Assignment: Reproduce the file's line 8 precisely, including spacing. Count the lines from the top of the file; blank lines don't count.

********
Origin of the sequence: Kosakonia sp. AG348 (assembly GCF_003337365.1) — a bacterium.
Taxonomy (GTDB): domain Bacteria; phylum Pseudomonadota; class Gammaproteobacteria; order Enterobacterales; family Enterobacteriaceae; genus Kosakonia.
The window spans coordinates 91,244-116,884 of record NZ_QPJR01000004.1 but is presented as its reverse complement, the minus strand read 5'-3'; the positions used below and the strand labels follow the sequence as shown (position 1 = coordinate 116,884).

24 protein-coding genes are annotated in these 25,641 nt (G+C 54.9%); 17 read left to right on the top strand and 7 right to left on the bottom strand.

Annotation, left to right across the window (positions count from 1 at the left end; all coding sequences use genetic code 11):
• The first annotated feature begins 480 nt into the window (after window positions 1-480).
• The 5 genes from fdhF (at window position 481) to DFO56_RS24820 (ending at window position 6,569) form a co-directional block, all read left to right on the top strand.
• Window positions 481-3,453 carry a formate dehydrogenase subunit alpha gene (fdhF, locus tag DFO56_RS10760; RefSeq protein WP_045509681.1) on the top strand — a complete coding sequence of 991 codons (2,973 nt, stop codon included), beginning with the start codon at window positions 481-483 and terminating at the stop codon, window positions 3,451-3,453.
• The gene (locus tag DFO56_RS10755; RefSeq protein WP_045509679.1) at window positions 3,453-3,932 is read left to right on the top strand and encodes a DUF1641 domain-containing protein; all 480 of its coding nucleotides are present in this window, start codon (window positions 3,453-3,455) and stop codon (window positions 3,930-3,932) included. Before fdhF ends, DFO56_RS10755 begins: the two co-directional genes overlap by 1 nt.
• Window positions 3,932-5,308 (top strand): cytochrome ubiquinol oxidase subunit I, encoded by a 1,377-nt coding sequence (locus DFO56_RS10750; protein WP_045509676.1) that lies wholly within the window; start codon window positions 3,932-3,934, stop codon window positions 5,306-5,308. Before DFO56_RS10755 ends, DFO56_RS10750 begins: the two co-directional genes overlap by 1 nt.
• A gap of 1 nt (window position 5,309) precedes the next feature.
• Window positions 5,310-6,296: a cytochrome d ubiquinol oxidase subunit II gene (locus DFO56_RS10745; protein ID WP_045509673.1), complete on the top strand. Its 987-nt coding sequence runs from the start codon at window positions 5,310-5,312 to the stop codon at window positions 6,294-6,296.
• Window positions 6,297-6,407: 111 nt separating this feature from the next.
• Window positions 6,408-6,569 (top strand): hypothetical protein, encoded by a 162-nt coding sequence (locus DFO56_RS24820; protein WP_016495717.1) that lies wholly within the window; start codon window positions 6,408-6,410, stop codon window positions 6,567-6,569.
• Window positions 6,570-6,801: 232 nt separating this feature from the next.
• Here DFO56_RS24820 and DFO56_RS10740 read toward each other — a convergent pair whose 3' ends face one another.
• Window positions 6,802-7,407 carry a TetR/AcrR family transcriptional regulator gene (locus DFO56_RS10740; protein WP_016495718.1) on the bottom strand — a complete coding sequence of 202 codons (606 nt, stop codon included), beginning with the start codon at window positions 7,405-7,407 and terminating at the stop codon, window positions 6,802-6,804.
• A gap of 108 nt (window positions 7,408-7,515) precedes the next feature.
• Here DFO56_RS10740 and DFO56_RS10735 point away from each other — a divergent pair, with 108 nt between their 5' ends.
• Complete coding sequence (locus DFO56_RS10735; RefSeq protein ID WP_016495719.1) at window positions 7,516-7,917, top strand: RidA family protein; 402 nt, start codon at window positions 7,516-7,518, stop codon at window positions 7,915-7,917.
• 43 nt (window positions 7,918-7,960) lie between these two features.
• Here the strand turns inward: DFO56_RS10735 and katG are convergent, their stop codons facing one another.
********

• Window positions 481-3,453 carry a formate dehydrogenase subunit alpha gene (fdhF, locus tag DFO56_RS10760; RefSeq protein WP_045509681.1) on the top strand — a complete coding sequence of 991 codons (2,973 nt, stop codon included), beginning with the start codon at window positions 481-483 and terminating at the stop codon, window positions 3,451-3,453.